onward..

So I’m still making swatches for the BF’s handspun Tomten vest. Today we’re giving a review on the shetland swatch/ yarn. I felt the Gotland was easier to spin evenly but the Shetland wasn’t half that bad either. I might need a bit more practice before I start a whole vest tho hehe.

4ply shetland swatch

Not completely done yet, but I feel like this already is an improvement compared to the gotland. The gotland one was much fuzzier, making the garter ridges disappear while this makes a nicer fabric with a better stitch definition. The yarn however is a bit less defined, but this could be due to my ‘loose’ spinning. I think it might’ve been better with a bit more twist in the singles.

4ply shetland swatch

This swatch is a lot softer than the previous one but still not soft enough. After this one I’ll make a BFL oatmeal swatch and see how that one behaves. If that one is too soft (is that possible?) for a vest I still might mix them up.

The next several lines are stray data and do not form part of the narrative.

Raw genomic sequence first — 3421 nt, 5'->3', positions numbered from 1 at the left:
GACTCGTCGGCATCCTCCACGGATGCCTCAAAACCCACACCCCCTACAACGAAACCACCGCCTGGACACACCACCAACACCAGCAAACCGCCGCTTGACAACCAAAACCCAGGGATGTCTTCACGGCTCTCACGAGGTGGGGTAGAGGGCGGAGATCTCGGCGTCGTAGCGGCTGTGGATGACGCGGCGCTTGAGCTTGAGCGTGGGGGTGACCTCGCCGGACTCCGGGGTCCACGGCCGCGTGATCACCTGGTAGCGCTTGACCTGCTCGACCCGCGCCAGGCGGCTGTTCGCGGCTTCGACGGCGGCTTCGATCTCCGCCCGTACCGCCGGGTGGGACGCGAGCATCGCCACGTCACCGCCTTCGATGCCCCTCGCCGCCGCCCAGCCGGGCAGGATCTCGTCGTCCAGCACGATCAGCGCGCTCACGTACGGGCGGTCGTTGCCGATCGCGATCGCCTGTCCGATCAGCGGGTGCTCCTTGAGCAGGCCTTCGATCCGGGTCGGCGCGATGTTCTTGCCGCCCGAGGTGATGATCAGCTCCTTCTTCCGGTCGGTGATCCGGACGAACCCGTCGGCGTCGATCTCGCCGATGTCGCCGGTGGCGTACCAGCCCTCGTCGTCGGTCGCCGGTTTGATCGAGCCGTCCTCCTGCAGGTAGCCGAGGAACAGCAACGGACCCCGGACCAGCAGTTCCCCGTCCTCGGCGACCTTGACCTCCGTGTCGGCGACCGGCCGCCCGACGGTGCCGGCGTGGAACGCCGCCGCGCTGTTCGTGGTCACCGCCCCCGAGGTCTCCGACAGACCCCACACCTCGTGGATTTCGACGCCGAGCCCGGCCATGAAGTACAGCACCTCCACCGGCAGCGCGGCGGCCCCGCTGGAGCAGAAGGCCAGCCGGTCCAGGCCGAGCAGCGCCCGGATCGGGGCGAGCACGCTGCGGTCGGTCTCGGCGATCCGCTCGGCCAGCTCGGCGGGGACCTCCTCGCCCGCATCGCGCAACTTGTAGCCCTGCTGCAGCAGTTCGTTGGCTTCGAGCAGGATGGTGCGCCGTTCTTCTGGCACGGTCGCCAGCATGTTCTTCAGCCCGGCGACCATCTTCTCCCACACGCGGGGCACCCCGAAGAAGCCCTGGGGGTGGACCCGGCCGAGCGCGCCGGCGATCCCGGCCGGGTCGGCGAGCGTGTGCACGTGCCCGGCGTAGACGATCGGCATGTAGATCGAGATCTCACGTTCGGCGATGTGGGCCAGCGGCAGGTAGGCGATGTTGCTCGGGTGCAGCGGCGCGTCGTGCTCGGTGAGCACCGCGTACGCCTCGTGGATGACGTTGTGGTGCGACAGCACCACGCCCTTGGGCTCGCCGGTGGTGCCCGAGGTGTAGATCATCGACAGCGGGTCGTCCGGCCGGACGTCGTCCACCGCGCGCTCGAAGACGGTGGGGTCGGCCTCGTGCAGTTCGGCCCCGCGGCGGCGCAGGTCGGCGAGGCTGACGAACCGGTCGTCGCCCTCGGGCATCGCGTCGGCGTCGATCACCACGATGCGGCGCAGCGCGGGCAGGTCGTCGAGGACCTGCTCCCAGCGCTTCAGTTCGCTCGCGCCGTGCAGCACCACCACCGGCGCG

4ply shetland swatch

The yarn is a lot less shiny than the Gotland 4ply, which in my opinion is a very good thing. It’s very bouncy and round, so I’m really pleased about that. However there is a slight (lol) thick n thin effect but I’m blaming it on the fact that I’ve never spun shetland before lol.

turkish spindle vs brown wensleydale fleece

I’d also like to take this opportunity to mention how very much I love my new turkish spindle. I’ve been testing it a good bit and now I’m thinking of spinning a nice 2ply lace weight yarn in brown Wensleydale I got for my birthday last year. I don’t have an idea of a pattern yet so I’ll have to see how the yarn comes out.

turkish spindle vs brown wensleydale fleece

At first I wasn’t sure if I wanted to have a natural brown yarn or if I wanted to dye some of the BFL I was gifted, but I think I’ll go for the wensleydale first. If this one doesn’t work out I’ll always be able to dye some of that nice fuzzy warm fleece.

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